I remember telling myself some years ago that I lived in a military camp, with all the police around Exarchia. Now I say that I live in a warzone. What happened in December, I never believed that it could ever happen. Despite all the feelings of military occupation provoked by the police. For me, there was always a limit, always a final line, and when the police crossed this line, it was a qualitative change. Everything changed. Everyone understood that there was a certain horizon to the situation and beyond it everything was different. We have passed this horizon. And now I say that it is not a conflict anymore, now it is war.
In comparison with before December, everything is more powerful. The assassination of Alexis was like the cherry on top, the last straw. Now there is no more tolerance for the police. The killing was so outrageous, so far beyond the limits, that the people reacted and still they continue to react. They are getting empowered from the rage that was expressed at the moment of the killing. There were many other problems too besides police brutality, and these problems continue, but the people don’t tolerate these other problems either, not anymore.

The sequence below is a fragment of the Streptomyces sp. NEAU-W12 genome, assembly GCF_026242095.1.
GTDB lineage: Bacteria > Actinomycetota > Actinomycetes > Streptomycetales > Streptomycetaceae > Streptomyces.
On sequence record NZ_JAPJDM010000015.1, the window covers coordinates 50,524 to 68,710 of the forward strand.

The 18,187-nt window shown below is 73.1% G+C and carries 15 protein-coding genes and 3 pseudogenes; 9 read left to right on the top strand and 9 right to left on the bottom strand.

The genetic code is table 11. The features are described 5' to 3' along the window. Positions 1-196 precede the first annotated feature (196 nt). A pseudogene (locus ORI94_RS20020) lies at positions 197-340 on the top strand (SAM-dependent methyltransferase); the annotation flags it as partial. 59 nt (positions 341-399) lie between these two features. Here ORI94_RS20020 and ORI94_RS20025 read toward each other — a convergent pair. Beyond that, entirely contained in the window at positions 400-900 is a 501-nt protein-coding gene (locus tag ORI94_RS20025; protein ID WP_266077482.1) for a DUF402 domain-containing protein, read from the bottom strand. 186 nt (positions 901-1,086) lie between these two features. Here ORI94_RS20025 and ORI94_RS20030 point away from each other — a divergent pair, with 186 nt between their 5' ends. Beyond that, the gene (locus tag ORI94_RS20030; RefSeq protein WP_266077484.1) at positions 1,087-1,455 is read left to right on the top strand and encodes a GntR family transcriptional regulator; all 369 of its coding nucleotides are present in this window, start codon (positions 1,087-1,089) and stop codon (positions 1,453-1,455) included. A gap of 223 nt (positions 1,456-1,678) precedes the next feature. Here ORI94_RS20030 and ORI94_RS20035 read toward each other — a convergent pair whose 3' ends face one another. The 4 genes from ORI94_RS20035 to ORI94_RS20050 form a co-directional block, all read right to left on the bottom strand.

So I’ll be in the trial of the policeman who killed Alexis. I was worrying about how I’ll feel towards the defense lawyer, because he’s defending a very bad person. Then I started to worry about the outcome of the trial, because if this cop ends up with only two or three years in jail, I don’t know how I would react. How do you react to the decision of a trial like this? Because many terrifying things are happening, and we hear about them and see them on the news, but it is very different when you saw it with your own eyes. It is not just words, it is a clear truth for you, there is no doubt about this, there is no distance from it. It is such an absolute truth, the assassination, it is like if you steal something from me in front of my eyes and then tell me it never existed. It is not something you just heard about from somewhere else. And I fear very much that if they find this cop not guilty, maybe my reaction will get me thrown in jail. I think about this all the time, as I prepare to testify.